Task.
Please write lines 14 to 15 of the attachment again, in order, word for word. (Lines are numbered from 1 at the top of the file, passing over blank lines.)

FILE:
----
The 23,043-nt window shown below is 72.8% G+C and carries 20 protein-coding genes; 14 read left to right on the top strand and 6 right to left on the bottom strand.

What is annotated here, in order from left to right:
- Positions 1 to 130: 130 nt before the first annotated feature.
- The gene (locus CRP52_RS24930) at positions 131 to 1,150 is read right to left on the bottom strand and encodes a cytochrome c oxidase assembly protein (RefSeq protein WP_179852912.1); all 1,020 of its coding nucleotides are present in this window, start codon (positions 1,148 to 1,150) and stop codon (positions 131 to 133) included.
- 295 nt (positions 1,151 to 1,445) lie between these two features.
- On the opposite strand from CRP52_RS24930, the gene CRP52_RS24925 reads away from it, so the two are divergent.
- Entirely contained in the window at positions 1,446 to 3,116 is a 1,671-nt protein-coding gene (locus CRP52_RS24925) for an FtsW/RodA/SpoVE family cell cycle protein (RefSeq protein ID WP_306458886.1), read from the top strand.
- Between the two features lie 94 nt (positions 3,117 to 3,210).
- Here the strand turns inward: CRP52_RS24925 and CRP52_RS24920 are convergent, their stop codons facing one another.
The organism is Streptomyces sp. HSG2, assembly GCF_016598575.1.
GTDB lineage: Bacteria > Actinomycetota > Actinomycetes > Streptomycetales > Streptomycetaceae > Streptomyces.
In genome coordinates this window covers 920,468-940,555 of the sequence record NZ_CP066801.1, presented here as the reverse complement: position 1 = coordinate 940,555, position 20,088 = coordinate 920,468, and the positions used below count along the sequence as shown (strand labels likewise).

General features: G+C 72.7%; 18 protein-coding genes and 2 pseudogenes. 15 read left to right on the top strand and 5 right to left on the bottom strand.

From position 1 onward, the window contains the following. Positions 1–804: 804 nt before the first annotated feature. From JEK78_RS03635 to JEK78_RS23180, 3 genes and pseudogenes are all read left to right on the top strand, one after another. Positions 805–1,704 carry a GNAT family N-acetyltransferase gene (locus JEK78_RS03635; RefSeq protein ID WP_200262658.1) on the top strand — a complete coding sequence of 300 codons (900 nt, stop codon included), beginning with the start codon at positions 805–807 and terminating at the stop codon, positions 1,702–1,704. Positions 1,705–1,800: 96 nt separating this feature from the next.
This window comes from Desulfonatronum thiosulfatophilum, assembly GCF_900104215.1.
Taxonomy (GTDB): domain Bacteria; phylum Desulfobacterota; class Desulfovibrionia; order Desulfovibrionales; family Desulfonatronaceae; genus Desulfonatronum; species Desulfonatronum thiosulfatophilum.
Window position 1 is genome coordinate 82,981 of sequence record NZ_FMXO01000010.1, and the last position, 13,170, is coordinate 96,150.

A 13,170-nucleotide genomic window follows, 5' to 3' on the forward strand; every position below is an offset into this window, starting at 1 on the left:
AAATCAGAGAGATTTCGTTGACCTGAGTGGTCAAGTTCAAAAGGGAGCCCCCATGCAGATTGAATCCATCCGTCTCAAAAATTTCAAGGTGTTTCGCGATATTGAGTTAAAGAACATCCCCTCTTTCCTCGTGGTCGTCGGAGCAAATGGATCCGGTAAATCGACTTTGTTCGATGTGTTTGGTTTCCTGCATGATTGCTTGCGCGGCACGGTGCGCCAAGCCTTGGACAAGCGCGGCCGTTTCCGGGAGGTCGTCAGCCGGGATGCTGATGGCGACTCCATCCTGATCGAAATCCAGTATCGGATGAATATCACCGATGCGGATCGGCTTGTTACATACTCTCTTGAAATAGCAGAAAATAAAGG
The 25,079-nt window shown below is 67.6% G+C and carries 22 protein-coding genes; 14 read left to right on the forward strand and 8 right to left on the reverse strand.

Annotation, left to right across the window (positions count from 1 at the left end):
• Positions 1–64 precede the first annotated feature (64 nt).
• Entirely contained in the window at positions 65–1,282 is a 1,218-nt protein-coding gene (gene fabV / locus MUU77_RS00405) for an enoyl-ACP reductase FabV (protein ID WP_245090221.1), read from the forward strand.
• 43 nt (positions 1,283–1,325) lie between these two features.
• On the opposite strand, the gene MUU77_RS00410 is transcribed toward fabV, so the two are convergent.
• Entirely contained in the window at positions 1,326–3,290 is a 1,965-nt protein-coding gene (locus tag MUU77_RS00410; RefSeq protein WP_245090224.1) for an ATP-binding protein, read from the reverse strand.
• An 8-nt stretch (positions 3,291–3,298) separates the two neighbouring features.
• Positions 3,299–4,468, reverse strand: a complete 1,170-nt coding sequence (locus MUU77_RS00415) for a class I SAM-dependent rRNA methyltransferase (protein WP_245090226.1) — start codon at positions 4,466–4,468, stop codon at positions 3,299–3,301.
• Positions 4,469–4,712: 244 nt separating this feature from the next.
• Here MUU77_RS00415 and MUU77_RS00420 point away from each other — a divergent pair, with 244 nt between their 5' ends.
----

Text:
From position 1 onward, the window contains the following. Positions 1–804: 804 nt before the first annotated feature. From JEK78_RS03635 to JEK78_RS23180, 3 genes and pseudogenes are all read left to right on the top strand, one after another. Positions 805–1,704 carry a GNAT family N-acetyltransferase gene (locus JEK78_RS03635; RefSeq protein ID WP_200262658.1) on the top strand — a complete coding sequence of 300 codons (900 nt, stop codon included), beginning with the start codon at positions 805–807 and terminating at the stop codon, positions 1,702–1,704. Positions 1,705–1,800: 96 nt separating this feature from the next.
This window comes from Desulfonatronum thiosulfatophilum, assembly GCF_900104215.1.